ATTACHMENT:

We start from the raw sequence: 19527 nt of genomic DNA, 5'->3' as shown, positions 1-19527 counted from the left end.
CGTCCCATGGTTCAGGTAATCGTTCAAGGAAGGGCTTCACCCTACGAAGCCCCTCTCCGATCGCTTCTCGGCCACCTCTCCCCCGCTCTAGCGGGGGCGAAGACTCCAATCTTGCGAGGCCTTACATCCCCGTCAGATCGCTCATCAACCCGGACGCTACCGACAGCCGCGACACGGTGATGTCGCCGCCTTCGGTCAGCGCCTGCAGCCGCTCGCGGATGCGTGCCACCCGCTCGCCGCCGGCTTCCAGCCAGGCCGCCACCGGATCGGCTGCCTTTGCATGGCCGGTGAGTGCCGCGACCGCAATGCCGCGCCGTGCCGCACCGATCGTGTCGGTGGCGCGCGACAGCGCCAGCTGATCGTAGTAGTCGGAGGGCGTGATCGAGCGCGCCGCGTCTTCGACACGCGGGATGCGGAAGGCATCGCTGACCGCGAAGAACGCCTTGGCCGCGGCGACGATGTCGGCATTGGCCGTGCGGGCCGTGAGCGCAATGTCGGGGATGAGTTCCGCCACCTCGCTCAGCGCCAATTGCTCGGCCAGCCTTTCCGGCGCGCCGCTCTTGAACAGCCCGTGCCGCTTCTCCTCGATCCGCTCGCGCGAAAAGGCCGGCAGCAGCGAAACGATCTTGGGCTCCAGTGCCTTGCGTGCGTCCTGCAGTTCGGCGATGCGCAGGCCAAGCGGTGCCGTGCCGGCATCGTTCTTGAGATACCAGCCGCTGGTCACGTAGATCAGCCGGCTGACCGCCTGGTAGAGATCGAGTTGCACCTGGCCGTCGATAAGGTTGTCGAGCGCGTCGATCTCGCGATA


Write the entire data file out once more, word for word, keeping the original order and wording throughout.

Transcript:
We start from the raw sequence: 19527 nt of genomic DNA, 5'->3' as shown, positions 1-19527 counted from the left end.
CGTCCCATGGTTCAGGTAATCGTTCAAGGAAGGGCTTCACCCTACGAAGCCCCTCTCCGATCGCTTCTCGGCCACCTCTCCCCCGCTCTAGCGGGGGCGAAGACTCCAATCTTGCGAGGCCTTACATCCCCGTCAGATCGCTCATCAACCCGGACGCTACCGACAGCCGCGACACGGTGATGTCGCCGCCTTCGGTCAGCGCCTGCAGCCGCTCGCGGATGCGTGCCACCCGCTCGCCGCCGGCTTCCAGCCAGGCCGCCACCGGATCGGCTGCCTTTGCATGGCCGGTGAGTGCCGCGACCGCAATGCCGCGCCGTGCCGCACCGATCGTGTCGGTGGCGCGCGACAGCGCCAGCTGATCGTAGTAGTCGGAGGGCGTGATCGAGCGCGCCGCGTCTTCGACACGCGGGATGCGGAAGGCATCGCTGACCGCGAAGAACGCCTTGGCCGCGGCGACGATGTCGGCATTGGCCGTGCGGGCCGTGAGCGCAATGTCGGGGATGAGTTCCGCCACCTCGCTCAGCGCCAATTGCTCGGCCAGCCTTTCCGGCGCGCCGCTCTTGAACAGCCCGTGCCGCTTCTCCTCGATCCGCTCGCGCGAAAAGGCCGGCAGCAGCGAAACGATCTTGGGCTCCAGTGCCTTGCGTGCGTCCTGCAGTTCGGCGATGCGCAGGCCAAGCGGTGCCGTGCCGGCATCGTTCTTGAGATACCAGCCGCTGGTCACGTAGATCAGCCGGCTGACCGCCTGGTAGAGATCGAGTTGCACCTGGCCGTCGATAAGGTTGTCGAGCGCGTCGATCTCGCGATA